Since Robinson was just getting started, Maleah said there would be ‘yin’ days. Days when Maleah wasn’t ‘feeling it’. Then, she could pull blessings out of the jar to remind herself that she’s supported, that she’s got this. On these little scraps of paper, would be blessings, gifts, little gratitude's or just a ‘win’.
There were a lot of positives happening in Robinson’s life. Her life was working. She had quit drinking. House chores were getting done. Kitchen, closets, life was getting organized. She would ask husband Sean for help when feeling overwhelmed. The only missing link was her connection with the children. Since baby Davis was born, Robinson hadn’t spent much time with her four year old son Lucas and she could sense the disconnect.
Robinson spoke to Maleah about doing the gratitude jar with Lucas. Maleah thought about it and said, “That’s brilliant.” She suggested recording the conversations with Lucas and writing those conversations down on paper for 30 days. So it began, 30 days of gratitude with a four year old.
The 30 days of gratitude started with simple blessings. Lucas would say he was thankful for his blanket, stuffed animals, or mom, dad, and baby Davis. As the days turned into weeks, Lucas gave thanks for his heart because ‘it keeps him going and holds love in it.’ As Robinson began giving thanks and gratitude, she started noticing the world around her. For instance, the sun didn’t provide only light but warmth, sustenance, and energy. She began to go through her day in a completely different way.
Little by little, Robinson noticed a bounce in her step. Even friends and Sean described her mood as joyous and content. Robinson said those two words had never been used to describe her before the gratitude jar. The grass had always looked greener on the other side. But now, “I had everything I needed.” said Robinson.
One day, around day 17 of the gratitude jar, Robinson was in the car with her two boys. Out of the blue, Lucas said, “I like my life.” A four year old said, “I like my life”. How amazing is that? Robinson was completely taken off guard by his comment. That evening, she and Lucas shared the gratitude jar with Sean and baby Davis. Their love, joy, contentment was spilling over and they wanted to share the feeling.
How many of us can say, “I like my life?” Can we admit we are content? Do we feel joy?
The Bible has a lot to say about being satisfied with what we have, who we are, and where we’re going. In today’s world, many are displeased with their jobs, their marriage, finances, a whole host of issues that many of us could say was less than optimal. When feeling overwhelmed, trapped, or unhappy, apply these verses to your routine.
Bible verses for contentment:
“Godliness with contentment is great gain. For we brought nothing into the world, and we can take nothing out of it. But if we have food and clothing, we will be content with that.” First Timothy 6: 6-8
“I know what it is to be in need, and I know what it is to have plenty. I have learned the secret of being content in any and every situation, whether well fed or hungry, whether living in plenty or in want. I can do all this through him who gives me strength.” Philippians 4:12-13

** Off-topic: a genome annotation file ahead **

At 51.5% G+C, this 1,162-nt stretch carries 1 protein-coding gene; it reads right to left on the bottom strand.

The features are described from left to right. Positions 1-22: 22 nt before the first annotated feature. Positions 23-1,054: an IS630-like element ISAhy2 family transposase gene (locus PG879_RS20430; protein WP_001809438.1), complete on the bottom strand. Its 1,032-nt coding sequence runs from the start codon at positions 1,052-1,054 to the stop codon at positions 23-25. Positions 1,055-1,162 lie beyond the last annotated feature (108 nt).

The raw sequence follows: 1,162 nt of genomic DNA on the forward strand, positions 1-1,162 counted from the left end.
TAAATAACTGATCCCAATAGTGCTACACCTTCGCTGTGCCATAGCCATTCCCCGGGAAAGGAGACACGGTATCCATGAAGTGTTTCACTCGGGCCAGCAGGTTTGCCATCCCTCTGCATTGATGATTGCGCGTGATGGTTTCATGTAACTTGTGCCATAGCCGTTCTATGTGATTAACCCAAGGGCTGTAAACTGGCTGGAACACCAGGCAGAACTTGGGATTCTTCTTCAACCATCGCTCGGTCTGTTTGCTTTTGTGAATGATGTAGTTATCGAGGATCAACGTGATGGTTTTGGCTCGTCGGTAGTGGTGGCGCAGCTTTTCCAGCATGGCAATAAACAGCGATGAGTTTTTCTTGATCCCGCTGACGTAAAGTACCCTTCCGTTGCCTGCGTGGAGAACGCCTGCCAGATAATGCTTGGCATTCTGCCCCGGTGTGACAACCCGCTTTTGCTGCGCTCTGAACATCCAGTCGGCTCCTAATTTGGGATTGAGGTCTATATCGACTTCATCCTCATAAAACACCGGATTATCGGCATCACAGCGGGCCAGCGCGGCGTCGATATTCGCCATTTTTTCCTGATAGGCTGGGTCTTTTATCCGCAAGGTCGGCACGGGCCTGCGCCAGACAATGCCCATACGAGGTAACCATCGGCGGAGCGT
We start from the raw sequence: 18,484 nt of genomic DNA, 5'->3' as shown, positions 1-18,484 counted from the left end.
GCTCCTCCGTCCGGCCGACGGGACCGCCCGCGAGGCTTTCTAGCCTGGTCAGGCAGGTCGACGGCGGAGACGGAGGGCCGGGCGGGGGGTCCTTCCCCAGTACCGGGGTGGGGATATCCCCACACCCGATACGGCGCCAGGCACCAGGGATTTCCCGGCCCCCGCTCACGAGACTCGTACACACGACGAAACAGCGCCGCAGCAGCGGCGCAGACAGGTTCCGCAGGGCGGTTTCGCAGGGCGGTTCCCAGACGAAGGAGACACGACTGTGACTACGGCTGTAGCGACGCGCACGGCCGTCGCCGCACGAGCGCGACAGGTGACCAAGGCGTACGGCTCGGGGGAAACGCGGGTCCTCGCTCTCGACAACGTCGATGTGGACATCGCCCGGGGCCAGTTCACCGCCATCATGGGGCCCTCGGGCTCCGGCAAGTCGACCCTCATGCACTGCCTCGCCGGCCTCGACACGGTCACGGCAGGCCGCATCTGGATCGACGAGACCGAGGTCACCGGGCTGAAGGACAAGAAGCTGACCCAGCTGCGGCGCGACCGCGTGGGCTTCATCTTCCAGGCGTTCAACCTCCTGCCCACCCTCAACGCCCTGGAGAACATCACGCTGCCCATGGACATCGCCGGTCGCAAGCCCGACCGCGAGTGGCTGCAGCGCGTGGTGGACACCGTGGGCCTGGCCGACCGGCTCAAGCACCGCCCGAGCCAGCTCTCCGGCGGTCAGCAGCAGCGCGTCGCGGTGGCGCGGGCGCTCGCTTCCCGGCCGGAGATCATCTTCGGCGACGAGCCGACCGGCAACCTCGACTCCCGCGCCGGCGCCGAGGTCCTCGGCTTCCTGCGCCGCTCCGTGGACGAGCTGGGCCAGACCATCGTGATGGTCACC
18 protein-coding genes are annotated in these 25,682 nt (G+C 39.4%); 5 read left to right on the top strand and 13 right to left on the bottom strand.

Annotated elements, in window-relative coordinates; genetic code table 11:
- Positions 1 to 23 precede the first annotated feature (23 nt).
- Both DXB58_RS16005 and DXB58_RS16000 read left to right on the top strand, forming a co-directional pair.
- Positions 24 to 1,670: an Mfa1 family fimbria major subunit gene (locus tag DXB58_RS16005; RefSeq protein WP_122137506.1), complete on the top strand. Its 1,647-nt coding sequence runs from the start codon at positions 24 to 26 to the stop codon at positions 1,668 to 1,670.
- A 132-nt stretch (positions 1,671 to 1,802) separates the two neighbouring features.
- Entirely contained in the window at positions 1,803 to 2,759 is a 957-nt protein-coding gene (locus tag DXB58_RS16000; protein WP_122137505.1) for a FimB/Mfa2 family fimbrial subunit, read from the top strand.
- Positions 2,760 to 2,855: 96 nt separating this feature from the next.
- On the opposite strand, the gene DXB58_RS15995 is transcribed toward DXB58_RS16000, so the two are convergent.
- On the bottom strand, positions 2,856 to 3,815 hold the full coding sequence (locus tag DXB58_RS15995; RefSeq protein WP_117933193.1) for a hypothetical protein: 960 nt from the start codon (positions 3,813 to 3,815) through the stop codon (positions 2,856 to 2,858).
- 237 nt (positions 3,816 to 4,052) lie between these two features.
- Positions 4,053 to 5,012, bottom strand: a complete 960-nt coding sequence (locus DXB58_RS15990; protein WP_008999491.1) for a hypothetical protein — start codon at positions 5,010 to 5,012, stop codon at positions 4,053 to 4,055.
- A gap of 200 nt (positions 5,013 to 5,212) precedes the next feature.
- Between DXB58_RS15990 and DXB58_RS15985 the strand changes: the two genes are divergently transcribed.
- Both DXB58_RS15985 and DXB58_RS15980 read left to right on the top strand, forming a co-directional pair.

Bible verses for joy:
“You will make known to me the path of life; In Your presence is fullness of joy; In Your right hand there are pleasures forever.” Psalm 16:11
“Satisfy us in the morning with your unfailing love that we may sing for joy and be glad all our days.” Psalm 90:14
“Consider it all joy, my brethren, when you encounter various trials, knowing that the testing of your faith produces endurance. And let endurance have its perfect result, so that you may be perfect and complete, lacking in nothing.” James 1:2-4
As we consider the gratitude jar and continue this journey retelling Robinson’s story, take a moment to envision how it feels to be content and joyful.
Contentment is one of those feelings that completely envelopes your mind, body, and spirit. It can make you feel like you’re in a bubble, you're own little world. A bubble that can never be popped as long as we have Jesus Christ in our hearts and minds. And then there’s joy. Joy to appreciate and enjoy the simple things in life.
We’ll continue next week with more chapters from the book, “The Gratitude Jar” by Josie Robinson. Look around and see all things lovely.
The gratitude jar can turn life into miracles.
‘The Gratitude Jar’ is a book written by author Josie Robinson. It was published in small quantities over six years ago and has since become a national phenomenon. I became curious about the gratitude jar when I saw a post from a friend in early January. There was a picture of my friend’s blue and white ceramic jar sitting on the floor surrounded by little pieces of folded paper. Since the jar is a gratitude jar, I assumed little messages were written on each tiny piece of paper that had something to do with being grateful.
After seeing this post, I decided to find out more about the concept. That’s when I stumbled upon the book written by Robinson. For this particular journey, I decided to order the audible copy so I could easily take notes as I listened. I had a feeling it would be a subject that would require note taking. After all, the project would be ongoing and require forethought and mindfulness.
The author opened with some background information. Robinson was a young mother, wife, and part-time counselor. She didn't log many hours as a counselor, so the majority of her time was spent as a stay-at-home mom. Most of her friends worked and had careers outside the home and imagined Robinson's life to be a fairy tale. One in which she got to stay home all day everyday with her children.